• What Makes a Writer Legitimate?

    Posted Posted by David Duhr in ABCs of Writing     Comments 14 comments
    Oct
    1

    Chitter & ChirpIn response to our latest email, which itself was a response to WriteByNight writing coach Steve Adams‘ recent Talking Writing essay “Money is Random,” several of you addressed our sign-off question, “What do you think makes a writer legitimate?” We’ve selected a few of these to share with you today:

    David R. reflects on the moment he sensed his own legitimacy confirmed:

    I dunno. I wrote for free for years to get my name out there and was quite prolific. I thought of myself as perfectly legitimate then, but when I got my first advance that sealed it for me. I understand writing is an art form and writers should do it because they love it, but in my opinion that’s what everyone should do … what they love doing.

    Meanwhile, for Jackson M. the answer boils down to two simple, but often elusive, attributes:

    I’ll go with honesty and compassion. I think those are the two most important elements to making a writer “legit.”

    For Kenneth H., it’s all about connection:

    A writer’s “legitimacy” can be ascertained by two metrics:

    1) People he is not acquainted with seek out his writing, read it and talk about it.

    2) A legitimate writer feels the need to write as acutely as the need to breathe. Any money that accrues as a result of their words-to-page efforts is a happy accident. With the possible exception of Dickens, whose familial obligations combined with a taste for actresses required him to apply himself to his craft to stay financially afloat (read: “get paid for serial stories in Punch magazine”), no legitimate writer sits down to write with the thought of turning a buck. For one thing, there are a great many far less taxing ways to do that. What a genuine writer wants ultimately is to be published. They want a connection with readers. They need it as surely as they need to breathe.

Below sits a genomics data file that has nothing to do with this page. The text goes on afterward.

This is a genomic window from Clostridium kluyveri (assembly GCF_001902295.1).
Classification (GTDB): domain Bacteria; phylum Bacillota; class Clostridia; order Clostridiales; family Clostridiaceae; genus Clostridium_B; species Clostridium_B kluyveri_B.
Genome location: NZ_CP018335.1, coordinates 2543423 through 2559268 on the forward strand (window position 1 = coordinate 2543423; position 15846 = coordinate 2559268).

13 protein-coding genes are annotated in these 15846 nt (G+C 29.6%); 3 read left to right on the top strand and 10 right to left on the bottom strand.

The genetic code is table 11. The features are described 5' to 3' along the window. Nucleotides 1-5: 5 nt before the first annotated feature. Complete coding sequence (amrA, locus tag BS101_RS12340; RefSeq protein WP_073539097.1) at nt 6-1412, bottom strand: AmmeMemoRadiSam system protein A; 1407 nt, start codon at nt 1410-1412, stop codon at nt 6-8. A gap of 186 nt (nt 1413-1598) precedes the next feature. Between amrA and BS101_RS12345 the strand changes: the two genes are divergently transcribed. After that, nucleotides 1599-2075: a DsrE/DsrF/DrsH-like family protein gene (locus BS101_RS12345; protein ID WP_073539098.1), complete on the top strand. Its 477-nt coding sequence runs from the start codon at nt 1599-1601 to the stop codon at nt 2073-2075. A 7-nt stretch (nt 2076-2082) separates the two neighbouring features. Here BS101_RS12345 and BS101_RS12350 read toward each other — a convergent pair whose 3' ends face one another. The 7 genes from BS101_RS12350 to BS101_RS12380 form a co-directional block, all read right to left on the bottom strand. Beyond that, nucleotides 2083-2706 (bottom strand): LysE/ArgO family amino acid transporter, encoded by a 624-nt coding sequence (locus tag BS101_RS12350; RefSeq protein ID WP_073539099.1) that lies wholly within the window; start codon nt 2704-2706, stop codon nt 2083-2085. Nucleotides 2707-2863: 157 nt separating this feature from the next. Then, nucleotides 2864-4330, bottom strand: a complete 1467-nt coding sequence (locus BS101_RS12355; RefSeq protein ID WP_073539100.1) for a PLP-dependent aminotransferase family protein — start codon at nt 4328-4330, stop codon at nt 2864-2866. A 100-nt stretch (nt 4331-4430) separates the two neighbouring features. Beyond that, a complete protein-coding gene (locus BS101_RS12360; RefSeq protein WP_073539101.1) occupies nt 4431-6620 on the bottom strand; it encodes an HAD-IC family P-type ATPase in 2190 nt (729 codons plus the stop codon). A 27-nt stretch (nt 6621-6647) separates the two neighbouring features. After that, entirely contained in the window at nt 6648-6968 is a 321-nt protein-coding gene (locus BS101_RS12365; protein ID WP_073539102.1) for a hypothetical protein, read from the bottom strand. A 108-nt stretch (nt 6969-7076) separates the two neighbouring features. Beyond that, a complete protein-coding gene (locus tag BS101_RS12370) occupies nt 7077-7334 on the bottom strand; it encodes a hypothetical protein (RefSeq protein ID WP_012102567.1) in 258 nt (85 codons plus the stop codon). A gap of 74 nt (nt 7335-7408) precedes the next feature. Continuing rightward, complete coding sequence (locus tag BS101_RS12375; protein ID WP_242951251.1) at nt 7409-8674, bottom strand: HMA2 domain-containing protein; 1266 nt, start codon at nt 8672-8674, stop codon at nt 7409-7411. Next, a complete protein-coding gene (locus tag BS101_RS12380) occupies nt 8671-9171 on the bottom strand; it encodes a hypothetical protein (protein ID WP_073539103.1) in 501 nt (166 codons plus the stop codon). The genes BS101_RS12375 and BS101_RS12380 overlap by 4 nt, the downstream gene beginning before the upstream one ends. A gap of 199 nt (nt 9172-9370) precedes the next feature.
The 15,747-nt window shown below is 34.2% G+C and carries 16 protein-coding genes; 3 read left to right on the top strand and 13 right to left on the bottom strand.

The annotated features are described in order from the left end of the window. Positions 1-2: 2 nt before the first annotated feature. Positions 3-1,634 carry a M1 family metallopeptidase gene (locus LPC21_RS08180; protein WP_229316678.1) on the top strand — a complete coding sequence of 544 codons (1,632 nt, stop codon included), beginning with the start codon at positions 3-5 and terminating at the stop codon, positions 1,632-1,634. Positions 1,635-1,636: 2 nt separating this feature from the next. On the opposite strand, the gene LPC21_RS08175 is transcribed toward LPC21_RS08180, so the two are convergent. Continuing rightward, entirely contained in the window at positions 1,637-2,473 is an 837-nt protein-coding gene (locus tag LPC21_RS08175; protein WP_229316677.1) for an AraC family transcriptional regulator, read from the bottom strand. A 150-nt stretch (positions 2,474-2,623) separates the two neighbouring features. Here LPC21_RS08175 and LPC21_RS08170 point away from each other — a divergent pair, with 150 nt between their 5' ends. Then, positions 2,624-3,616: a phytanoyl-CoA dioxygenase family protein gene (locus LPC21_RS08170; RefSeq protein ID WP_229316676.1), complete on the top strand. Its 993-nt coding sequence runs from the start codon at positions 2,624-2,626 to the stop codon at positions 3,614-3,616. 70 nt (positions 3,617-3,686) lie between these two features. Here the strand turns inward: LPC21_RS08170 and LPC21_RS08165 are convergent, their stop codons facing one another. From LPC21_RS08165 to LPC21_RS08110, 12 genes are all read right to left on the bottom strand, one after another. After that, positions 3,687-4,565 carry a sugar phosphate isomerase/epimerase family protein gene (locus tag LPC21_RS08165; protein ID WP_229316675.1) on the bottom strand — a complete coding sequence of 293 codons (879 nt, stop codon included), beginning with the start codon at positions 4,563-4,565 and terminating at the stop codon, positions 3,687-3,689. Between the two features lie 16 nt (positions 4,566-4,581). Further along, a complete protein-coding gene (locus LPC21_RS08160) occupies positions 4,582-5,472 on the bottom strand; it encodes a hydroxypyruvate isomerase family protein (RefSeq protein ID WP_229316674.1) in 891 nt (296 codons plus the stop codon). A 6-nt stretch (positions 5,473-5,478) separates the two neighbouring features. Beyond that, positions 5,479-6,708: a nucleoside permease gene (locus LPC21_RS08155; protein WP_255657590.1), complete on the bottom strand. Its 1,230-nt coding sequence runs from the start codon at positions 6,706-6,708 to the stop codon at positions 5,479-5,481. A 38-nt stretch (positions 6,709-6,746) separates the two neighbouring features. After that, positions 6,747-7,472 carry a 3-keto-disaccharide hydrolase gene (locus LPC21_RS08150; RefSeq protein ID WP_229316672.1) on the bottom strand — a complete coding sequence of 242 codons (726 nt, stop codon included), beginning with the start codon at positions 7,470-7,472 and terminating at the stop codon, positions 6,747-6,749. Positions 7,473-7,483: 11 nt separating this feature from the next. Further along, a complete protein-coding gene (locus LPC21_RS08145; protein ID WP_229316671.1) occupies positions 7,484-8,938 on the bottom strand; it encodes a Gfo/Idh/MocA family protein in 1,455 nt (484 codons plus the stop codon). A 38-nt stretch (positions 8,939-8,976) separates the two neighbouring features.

Martin B. shares with us his attempts to communicate with his book group made up of non-writers:

    The avenues to legitimacy in writing are as varied as the people who walk them. As for success, that, of course, is a different metric altogether.

    I attend this book group, a collection of fairly close friends, but not writers. They know that I’m a writer, though, and I’ve tried sharing with them—because they’ve asked—the difficulties of getting published and how sometimes a writer ends up giving away a story that took him a year to write. To them, my friends, this gifting of a story is pure folly. Of course, the story’s just not good enough, or I’m not good enough, because there’s something just effed up about a writer not being able to sell what he’s produced. Right? No, not right, I tell them. It’s not about money. It’s about legacy. (Oh, yeah, they rolled their eyes on that one. I might need a different set of friends.)

    Among “rescued literature”—non-writers won’t understand this—there’s a book by George Gascoigne, The Adventures of Master F. J. (1573). Gascoigne wrote it knowing he couldn’t publish it during his lifetime because he would have drawn down the wrath of the nobility, including Queen Elizabeth. But he wrote it anyway to document an important aspect of social life in England. Such manuscripts were often circulated among friends but not published. A waste of time? For anyone looking for a strictly monetary rationale for writing, yes, I suppose it would be a waste of time.